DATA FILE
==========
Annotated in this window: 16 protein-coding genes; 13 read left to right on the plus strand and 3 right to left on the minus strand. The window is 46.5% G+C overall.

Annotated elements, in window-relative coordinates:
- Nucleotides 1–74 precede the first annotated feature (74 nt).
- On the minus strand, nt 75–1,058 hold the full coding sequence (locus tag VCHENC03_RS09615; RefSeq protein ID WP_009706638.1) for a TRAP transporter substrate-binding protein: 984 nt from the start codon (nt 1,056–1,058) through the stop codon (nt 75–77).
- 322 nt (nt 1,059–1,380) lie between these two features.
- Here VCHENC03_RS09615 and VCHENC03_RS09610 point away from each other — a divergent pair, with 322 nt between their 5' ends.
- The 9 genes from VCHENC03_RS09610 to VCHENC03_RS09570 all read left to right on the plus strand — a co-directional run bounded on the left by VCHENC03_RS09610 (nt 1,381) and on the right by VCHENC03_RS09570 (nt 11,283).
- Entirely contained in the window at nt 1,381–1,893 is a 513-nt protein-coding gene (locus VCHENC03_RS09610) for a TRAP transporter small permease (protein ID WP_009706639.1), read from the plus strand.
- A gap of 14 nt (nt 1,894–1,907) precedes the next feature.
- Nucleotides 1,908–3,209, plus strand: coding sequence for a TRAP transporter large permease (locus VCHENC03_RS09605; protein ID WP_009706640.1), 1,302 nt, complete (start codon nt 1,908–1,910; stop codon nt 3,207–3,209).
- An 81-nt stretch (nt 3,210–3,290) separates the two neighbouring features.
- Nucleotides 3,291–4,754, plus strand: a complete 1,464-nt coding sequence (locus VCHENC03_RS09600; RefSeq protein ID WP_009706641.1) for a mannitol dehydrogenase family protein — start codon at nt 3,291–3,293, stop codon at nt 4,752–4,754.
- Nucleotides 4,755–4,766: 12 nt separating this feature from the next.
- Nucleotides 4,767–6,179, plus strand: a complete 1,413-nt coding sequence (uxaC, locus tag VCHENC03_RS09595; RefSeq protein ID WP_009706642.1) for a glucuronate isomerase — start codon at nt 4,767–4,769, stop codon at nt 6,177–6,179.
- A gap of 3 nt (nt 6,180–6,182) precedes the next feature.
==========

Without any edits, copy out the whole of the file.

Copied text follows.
Annotated in this window: 16 protein-coding genes; 13 read left to right on the plus strand and 3 right to left on the minus strand. The window is 46.5% G+C overall.

Annotated elements, in window-relative coordinates:
- Nucleotides 1–74 precede the first annotated feature (74 nt).
- On the minus strand, nt 75–1,058 hold the full coding sequence (locus tag VCHENC03_RS09615; RefSeq protein ID WP_009706638.1) for a TRAP transporter substrate-binding protein: 984 nt from the start codon (nt 1,056–1,058) through the stop codon (nt 75–77).
- 322 nt (nt 1,059–1,380) lie between these two features.
- Here VCHENC03_RS09615 and VCHENC03_RS09610 point away from each other — a divergent pair, with 322 nt between their 5' ends.
- The 9 genes from VCHENC03_RS09610 to VCHENC03_RS09570 all read left to right on the plus strand — a co-directional run bounded on the left by VCHENC03_RS09610 (nt 1,381) and on the right by VCHENC03_RS09570 (nt 11,283).
- Entirely contained in the window at nt 1,381–1,893 is a 513-nt protein-coding gene (locus VCHENC03_RS09610) for a TRAP transporter small permease (protein ID WP_009706639.1), read from the plus strand.
- A gap of 14 nt (nt 1,894–1,907) precedes the next feature.
- Nucleotides 1,908–3,209, plus strand: coding sequence for a TRAP transporter large permease (locus VCHENC03_RS09605; protein ID WP_009706640.1), 1,302 nt, complete (start codon nt 1,908–1,910; stop codon nt 3,207–3,209).
- An 81-nt stretch (nt 3,210–3,290) separates the two neighbouring features.
- Nucleotides 3,291–4,754, plus strand: a complete 1,464-nt coding sequence (locus VCHENC03_RS09600; RefSeq protein ID WP_009706641.1) for a mannitol dehydrogenase family protein — start codon at nt 3,291–3,293, stop codon at nt 4,752–4,754.
- Nucleotides 4,755–4,766: 12 nt separating this feature from the next.
- Nucleotides 4,767–6,179, plus strand: a complete 1,413-nt coding sequence (uxaC, locus tag VCHENC03_RS09595; RefSeq protein ID WP_009706642.1) for a glucuronate isomerase — start codon at nt 4,767–4,769, stop codon at nt 6,177–6,179.
- A gap of 3 nt (nt 6,180–6,182) precedes the next feature.